From this, we see that religion facilitates, enables, rather than restricts.

(BTW: True Atheists may also have a problem being amazed.)

This teaching that Judaism enables rather than limits, I learned many years ago from Rabbi Nathan Lopes Cardozo. I just remembered it when I played a popular game with my granddaughter. She shook her head, I did too. Great fun. I tried nodding together. Fun too, but not as much, so we returned to shaking our heads. And then I realized something.

When we shake our head, we turn to all directions. No, the world can give us. But when we nod, we move our head from above to below. Permission can only be given from Up-High. Poor Atheists.

About the Author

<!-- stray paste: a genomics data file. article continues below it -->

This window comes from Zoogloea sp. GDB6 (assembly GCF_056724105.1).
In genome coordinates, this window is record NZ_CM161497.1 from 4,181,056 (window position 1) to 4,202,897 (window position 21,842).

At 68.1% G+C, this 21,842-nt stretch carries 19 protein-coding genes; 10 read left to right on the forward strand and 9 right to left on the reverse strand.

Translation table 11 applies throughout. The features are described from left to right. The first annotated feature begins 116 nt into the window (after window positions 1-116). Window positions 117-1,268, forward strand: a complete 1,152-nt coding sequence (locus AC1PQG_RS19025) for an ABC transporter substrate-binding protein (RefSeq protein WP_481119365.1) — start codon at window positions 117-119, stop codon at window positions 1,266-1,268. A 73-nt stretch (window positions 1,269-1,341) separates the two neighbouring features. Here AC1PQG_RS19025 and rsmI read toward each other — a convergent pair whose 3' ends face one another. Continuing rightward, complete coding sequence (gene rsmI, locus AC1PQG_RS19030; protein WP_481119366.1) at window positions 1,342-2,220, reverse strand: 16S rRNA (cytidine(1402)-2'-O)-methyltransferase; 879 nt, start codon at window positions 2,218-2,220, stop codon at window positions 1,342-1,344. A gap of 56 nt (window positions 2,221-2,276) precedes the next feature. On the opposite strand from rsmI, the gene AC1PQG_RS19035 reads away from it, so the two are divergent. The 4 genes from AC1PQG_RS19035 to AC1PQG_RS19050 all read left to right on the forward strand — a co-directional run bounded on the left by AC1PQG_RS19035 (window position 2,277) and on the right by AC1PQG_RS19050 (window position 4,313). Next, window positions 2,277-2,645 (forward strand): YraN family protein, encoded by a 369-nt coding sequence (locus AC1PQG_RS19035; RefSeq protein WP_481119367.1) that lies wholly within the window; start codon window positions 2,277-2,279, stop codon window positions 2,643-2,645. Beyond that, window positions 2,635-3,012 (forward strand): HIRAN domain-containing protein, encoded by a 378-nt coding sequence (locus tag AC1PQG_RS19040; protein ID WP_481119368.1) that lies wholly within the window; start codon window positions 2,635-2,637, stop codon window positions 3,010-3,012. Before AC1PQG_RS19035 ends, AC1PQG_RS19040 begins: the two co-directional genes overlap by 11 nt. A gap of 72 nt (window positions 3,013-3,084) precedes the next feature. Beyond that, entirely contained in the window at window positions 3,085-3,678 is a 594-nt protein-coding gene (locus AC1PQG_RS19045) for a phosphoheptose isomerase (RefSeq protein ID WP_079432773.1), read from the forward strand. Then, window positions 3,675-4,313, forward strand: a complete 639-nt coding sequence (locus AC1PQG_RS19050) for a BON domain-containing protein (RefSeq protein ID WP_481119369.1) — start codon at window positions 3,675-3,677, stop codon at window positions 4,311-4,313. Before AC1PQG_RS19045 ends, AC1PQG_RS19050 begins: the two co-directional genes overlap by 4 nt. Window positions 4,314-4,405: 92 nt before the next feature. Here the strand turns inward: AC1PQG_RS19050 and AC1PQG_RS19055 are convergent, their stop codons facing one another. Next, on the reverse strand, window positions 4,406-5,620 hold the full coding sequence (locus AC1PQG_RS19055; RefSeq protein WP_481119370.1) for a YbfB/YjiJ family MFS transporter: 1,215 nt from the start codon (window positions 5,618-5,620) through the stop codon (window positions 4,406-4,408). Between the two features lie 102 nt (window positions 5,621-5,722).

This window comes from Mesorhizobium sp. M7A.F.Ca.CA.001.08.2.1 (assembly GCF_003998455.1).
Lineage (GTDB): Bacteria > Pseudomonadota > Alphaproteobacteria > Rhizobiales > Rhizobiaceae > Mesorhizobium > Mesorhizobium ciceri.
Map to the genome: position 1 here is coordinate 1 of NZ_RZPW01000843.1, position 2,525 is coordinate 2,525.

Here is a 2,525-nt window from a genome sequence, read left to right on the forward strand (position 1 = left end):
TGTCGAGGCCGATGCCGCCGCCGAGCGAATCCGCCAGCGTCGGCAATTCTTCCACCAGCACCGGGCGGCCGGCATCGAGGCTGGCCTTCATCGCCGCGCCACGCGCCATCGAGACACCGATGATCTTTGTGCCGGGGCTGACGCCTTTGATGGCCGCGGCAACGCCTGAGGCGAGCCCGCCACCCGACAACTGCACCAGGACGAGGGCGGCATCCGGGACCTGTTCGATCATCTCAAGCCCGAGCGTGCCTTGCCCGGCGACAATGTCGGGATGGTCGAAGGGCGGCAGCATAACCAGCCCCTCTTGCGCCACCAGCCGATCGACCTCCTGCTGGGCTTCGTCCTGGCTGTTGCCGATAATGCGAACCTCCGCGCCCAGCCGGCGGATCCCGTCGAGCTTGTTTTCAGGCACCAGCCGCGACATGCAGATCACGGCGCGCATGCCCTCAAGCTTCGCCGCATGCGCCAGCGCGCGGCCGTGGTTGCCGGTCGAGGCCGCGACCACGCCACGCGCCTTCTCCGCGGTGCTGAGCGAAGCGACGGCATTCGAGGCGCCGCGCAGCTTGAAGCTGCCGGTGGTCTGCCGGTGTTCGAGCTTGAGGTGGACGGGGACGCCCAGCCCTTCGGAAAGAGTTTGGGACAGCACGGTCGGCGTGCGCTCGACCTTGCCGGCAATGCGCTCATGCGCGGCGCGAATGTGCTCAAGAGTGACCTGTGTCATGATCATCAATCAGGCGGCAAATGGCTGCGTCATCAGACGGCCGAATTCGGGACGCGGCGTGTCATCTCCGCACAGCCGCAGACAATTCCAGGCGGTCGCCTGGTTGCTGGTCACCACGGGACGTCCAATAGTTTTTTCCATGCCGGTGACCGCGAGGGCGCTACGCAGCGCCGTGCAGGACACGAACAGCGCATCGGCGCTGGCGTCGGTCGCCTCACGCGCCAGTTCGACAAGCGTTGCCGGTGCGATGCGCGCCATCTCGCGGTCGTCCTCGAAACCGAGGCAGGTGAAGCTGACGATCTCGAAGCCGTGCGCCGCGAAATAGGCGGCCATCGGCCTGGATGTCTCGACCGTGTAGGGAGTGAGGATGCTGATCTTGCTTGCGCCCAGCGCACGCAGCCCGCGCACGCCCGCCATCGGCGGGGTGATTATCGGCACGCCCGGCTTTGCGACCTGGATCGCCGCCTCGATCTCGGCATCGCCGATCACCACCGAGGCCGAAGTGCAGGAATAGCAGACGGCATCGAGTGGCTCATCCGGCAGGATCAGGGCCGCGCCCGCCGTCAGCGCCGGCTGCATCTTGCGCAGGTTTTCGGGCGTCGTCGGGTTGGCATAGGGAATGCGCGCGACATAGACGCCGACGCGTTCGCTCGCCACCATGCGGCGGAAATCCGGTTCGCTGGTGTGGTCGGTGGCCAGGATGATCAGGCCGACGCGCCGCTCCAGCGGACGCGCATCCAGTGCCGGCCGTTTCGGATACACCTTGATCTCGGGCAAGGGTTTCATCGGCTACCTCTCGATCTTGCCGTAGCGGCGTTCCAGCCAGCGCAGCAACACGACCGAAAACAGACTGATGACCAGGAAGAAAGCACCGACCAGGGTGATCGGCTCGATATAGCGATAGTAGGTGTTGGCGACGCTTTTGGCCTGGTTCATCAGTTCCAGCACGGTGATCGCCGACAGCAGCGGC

The author is a fetal survivor of the pharmaceutical industry (DES - Diethylstilbestrol), born in 1953 to two Dutch Holocaust survivors in The Netherlands (Westerbork), and holds a BA in medicine (University of Amsterdam). He taught Re-evaluation Co-counseling, became a social activist, became religious, made Aliyah, and raised three wonderful kids. He wrote an unpublished tome about Jewish Free Will. He's a vegan for 8 years now. * His most influential teachers (chronologically) are: his parents, Nico (natan) van Zuiden and Betty (beisye) Nieweg, Wim Kan, Mozart, Harvey Jackins, Marshal Rosenberg, Reb Shlomo Carlebach and lehavdiel bein chayim lechayim: Rabbi Dr. Natan Lopes Cardozo and Rav Zev Leff. * Previously, for decades, he was known to the Jerusalem Post readers as a frequent letter writer. For a couple of years he wrote hasbara for the Dutch public. His fields of attention now are varied: Psychology (including Sexuality and Abuse), Medicine (including physical immortality), Science, Politics (Israel, the US and the Netherlands, Activism), Oppression and Liberation (of young people, the elderly, non-Whites, women, workers, Jews, GLBTQAI, foreigners, and anyone else who's dehumanized or exploited), Integrity, Philosophy, Jews (Judaism, Zionism, Holocaust and Jewish Liberation), Ecology and Veganism. Many people can't understand or like him because he has such a wide vision that he never fits any specialist's box. But that exactly what others love about him. Many of his posts relate to affairs from the news or the Torah Portion of the Week or are new insights that suddenly befell him. * He hopes that his words will inspire and inform, reassure the doubters but make the self-assured doubt more. He strives to bring a fresh perspective rather than bore you with the obvious. He doesn't expect his readers to agree. Rather, original minds must be disputed. In short, his main political positions are: anti-Trumpism, for Zionism, Intersectionality, non-violence, democracy, anti the fake peace process, for original-Orthodoxy, Science, Free Will, anti blaming-the-victim and for down-to-earth optimism. Read his blog how he attempts to bridge any discrepancies. He admits sometimes exaggerating to make a point, which could have him come across as nasty, while in actuality, he's quit a lovely person to interact with. He holds - how Dutch - that a strong opinion doesn't imply intolerance of other views. * His writing has been made possible by an allowance for second generation Holocaust survivors from the Netherlands. It has been his dream since he was 38 to try to make a difference by teaching through writing. He had three times 9-out-of-10 for Dutch at his high school finals but is spending his days communicating in English and Hebrew - how ironic. G-d must have a fine sense of humor. In case you wonder - yes, he is a bit dyslectic. November 13, 2018, he published his 500st blog post with the ToI. * He likes doing age-appropriate and age-inappropriate things and looks forward to getting to know his timeless mature out-of-the-box soul mate. * To send any personal reaction to him, scroll to the top of the blog post and click Contact Me.